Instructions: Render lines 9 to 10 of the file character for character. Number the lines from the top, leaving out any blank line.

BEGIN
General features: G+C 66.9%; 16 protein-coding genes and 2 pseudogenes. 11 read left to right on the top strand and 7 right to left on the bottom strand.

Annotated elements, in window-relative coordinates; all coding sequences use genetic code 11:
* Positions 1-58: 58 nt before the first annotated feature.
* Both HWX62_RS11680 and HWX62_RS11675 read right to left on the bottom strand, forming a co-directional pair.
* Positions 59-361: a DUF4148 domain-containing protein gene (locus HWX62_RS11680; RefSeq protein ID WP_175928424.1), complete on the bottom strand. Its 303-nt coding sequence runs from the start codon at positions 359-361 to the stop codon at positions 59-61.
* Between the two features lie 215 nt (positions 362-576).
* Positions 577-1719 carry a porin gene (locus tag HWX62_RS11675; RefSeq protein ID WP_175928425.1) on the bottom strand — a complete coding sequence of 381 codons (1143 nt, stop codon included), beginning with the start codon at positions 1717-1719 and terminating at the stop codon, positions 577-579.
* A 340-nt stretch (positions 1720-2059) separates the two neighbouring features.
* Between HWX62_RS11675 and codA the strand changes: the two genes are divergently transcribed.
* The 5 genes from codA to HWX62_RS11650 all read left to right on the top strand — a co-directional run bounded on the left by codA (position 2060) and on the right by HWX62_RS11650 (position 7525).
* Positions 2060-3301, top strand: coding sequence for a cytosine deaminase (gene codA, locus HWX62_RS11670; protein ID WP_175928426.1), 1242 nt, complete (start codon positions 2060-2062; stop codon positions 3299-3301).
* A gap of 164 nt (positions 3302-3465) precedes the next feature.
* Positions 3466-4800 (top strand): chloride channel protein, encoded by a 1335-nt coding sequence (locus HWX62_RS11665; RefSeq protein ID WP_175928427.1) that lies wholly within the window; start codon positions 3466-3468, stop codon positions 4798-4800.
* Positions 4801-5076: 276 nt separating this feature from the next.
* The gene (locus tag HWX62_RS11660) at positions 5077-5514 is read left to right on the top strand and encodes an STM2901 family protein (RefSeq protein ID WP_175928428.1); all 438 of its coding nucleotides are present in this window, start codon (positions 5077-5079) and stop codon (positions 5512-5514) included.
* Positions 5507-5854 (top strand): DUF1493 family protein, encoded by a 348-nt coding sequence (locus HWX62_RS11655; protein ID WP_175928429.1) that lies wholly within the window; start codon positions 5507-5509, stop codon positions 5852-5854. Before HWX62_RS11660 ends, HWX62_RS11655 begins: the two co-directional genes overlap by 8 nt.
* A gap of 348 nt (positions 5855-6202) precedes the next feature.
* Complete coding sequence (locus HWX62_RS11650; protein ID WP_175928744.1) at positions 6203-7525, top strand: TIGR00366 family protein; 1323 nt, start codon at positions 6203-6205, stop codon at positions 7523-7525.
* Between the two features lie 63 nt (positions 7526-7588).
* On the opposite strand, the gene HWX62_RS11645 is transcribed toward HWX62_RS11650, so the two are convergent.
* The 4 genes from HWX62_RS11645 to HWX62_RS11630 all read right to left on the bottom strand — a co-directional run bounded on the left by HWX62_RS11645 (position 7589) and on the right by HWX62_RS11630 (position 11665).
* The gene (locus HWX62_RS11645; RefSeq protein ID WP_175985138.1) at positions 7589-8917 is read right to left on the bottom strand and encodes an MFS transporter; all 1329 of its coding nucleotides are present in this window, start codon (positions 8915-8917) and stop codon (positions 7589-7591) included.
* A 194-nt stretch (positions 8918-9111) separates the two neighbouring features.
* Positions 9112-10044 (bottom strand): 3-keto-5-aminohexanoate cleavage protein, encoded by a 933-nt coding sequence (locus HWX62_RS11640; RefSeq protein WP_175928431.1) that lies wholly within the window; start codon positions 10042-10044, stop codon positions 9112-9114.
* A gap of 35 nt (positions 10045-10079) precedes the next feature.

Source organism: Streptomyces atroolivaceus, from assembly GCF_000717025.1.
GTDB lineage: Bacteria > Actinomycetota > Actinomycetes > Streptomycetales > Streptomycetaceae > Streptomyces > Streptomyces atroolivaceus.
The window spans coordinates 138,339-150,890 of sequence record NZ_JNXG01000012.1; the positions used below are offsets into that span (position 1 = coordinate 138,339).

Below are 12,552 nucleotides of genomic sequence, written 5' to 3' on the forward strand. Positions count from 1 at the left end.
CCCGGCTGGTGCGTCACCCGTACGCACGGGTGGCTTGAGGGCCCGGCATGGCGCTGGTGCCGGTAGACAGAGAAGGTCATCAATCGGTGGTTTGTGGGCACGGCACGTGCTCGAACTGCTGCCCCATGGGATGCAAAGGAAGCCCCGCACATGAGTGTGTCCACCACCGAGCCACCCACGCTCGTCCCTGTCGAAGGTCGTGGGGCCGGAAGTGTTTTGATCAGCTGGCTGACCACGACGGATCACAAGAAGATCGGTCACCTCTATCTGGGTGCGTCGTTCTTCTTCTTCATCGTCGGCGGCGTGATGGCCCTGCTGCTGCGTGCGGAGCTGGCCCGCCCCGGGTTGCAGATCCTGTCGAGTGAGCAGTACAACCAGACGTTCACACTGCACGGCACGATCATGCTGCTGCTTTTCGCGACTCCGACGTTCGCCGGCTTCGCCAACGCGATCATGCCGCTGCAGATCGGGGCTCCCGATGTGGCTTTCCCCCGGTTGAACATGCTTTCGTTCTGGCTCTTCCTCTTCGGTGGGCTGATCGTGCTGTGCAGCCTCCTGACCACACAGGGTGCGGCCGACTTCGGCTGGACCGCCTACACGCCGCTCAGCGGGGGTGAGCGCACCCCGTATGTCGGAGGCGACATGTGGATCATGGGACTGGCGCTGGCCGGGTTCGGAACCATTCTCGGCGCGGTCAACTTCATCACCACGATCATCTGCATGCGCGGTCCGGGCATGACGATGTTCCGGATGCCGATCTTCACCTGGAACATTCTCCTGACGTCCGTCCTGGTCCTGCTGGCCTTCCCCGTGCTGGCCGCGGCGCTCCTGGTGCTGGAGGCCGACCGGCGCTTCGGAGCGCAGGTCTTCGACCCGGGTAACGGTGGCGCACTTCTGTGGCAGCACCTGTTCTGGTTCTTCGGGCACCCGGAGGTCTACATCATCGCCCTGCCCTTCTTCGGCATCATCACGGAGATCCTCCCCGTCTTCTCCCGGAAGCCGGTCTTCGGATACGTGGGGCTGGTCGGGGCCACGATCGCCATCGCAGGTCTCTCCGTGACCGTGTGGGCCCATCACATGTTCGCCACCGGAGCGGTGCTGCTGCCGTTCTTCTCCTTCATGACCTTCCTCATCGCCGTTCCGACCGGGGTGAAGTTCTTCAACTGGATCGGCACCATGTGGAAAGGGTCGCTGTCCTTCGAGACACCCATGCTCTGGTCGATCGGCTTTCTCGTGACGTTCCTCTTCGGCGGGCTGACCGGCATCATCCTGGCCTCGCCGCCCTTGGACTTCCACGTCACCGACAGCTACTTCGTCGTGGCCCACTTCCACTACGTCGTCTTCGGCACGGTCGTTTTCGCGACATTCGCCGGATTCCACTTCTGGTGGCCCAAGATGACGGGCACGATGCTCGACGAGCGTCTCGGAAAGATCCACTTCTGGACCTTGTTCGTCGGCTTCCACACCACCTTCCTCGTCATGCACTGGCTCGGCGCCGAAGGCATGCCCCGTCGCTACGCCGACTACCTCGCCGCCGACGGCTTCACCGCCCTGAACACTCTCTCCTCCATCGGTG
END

* Between HWX62_RS11675 and codA the strand changes: the two genes are divergently transcribed.
* The 5 genes from codA to HWX62_RS11650 all read left to right on the top strand — a co-directional run bounded on the left by codA (position 2060) and on the right by HWX62_RS11650 (position 7525).